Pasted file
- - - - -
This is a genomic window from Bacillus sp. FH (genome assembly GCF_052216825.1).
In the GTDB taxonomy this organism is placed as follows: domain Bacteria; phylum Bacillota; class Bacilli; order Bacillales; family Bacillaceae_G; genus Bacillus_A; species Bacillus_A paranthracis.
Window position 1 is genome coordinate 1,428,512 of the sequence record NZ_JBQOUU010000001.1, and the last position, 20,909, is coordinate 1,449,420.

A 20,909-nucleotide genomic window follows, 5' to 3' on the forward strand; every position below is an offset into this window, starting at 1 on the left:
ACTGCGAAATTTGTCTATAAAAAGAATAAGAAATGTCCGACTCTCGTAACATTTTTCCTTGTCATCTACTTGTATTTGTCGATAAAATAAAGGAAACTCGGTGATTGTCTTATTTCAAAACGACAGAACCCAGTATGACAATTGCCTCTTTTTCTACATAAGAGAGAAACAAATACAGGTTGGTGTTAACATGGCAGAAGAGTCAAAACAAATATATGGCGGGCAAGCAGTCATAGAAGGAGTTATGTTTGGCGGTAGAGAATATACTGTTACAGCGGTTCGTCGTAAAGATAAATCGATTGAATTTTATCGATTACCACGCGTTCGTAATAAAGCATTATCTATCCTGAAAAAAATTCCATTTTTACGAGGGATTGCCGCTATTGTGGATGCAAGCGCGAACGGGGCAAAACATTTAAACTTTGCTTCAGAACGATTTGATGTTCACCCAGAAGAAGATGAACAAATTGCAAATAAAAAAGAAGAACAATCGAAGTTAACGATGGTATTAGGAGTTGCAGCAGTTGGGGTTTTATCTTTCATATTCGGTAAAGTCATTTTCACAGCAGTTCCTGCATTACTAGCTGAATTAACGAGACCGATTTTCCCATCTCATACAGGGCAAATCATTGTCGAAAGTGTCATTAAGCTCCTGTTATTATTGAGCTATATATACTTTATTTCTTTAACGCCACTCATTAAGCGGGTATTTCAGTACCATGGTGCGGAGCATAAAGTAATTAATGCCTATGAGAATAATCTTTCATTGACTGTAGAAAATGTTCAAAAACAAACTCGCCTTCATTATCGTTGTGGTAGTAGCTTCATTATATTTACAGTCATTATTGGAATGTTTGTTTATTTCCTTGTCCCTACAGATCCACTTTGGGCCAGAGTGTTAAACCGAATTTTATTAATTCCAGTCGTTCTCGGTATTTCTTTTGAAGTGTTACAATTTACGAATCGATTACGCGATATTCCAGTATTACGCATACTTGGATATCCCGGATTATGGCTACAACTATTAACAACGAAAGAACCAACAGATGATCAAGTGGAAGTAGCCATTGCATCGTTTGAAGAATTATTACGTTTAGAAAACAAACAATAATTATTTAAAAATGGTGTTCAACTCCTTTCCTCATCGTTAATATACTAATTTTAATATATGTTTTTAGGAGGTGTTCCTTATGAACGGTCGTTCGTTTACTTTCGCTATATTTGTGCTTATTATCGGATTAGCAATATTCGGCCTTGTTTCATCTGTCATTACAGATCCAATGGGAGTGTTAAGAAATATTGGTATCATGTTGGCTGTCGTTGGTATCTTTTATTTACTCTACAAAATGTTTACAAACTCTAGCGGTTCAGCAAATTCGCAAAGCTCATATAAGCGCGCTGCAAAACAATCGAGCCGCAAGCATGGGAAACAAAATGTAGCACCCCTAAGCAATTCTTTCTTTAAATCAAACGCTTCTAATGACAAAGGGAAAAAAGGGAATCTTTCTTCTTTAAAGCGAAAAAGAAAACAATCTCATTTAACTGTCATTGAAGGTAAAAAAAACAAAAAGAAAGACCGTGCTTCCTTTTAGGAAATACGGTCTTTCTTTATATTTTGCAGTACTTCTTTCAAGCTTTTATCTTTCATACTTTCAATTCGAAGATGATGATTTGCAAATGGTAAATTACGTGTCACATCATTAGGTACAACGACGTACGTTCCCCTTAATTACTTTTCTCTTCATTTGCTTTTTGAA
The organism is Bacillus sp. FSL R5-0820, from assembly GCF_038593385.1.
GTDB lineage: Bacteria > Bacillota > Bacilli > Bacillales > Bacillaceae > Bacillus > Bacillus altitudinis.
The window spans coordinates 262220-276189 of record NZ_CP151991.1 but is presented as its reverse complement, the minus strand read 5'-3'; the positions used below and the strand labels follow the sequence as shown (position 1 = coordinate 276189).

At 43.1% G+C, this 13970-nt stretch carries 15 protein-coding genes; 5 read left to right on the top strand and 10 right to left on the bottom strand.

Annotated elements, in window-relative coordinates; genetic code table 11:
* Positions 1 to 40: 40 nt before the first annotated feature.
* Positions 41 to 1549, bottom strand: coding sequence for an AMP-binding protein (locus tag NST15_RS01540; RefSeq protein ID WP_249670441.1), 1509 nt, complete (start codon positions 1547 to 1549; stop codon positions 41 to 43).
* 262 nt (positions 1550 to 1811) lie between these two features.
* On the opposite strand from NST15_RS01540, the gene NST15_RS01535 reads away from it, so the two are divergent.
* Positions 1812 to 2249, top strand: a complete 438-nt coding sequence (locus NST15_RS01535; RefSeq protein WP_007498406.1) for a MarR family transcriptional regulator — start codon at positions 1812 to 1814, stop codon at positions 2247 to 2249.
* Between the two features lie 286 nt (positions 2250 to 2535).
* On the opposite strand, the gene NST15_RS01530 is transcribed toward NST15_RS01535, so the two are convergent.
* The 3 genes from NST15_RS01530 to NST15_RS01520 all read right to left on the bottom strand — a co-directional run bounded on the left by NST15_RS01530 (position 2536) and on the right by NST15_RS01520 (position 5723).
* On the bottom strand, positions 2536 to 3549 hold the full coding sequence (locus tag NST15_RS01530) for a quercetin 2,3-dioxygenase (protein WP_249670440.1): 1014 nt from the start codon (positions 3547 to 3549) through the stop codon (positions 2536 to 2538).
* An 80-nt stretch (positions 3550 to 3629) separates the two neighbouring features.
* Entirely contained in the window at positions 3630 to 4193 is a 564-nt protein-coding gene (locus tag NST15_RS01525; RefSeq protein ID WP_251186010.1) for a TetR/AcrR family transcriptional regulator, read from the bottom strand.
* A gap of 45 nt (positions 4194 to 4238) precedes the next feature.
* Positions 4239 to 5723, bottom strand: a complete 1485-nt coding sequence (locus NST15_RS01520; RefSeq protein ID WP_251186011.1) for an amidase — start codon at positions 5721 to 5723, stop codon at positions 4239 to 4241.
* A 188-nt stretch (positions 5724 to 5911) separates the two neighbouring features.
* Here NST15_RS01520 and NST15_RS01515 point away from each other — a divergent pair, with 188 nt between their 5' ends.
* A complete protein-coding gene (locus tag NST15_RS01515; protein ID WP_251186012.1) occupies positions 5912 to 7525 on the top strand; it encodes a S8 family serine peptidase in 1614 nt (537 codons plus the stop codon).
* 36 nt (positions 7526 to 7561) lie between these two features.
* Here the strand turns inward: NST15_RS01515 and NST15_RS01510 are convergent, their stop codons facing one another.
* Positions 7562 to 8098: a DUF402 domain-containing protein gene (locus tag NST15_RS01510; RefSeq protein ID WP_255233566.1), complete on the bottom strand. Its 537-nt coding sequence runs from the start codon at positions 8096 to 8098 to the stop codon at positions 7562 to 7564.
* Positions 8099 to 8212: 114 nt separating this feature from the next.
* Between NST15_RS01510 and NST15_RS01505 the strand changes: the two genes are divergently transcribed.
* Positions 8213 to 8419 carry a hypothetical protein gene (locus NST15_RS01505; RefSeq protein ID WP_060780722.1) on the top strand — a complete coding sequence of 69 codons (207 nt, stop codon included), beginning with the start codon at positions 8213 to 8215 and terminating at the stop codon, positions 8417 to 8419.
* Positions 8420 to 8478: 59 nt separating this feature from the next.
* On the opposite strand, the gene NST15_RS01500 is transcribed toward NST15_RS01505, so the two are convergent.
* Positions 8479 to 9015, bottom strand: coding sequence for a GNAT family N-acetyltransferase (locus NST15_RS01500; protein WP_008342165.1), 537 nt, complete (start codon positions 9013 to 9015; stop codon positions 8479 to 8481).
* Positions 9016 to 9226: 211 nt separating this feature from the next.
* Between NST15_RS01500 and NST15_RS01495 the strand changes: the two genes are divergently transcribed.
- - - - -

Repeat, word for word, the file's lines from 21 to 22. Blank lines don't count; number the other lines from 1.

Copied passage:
* Entirely contained in the window at positions 3630 to 4193 is a 564-nt protein-coding gene (locus tag NST15_RS01525; RefSeq protein ID WP_251186010.1) for a TetR/AcrR family transcriptional regulator, read from the bottom strand.
* A gap of 45 nt (positions 4194 to 4238) precedes the next feature.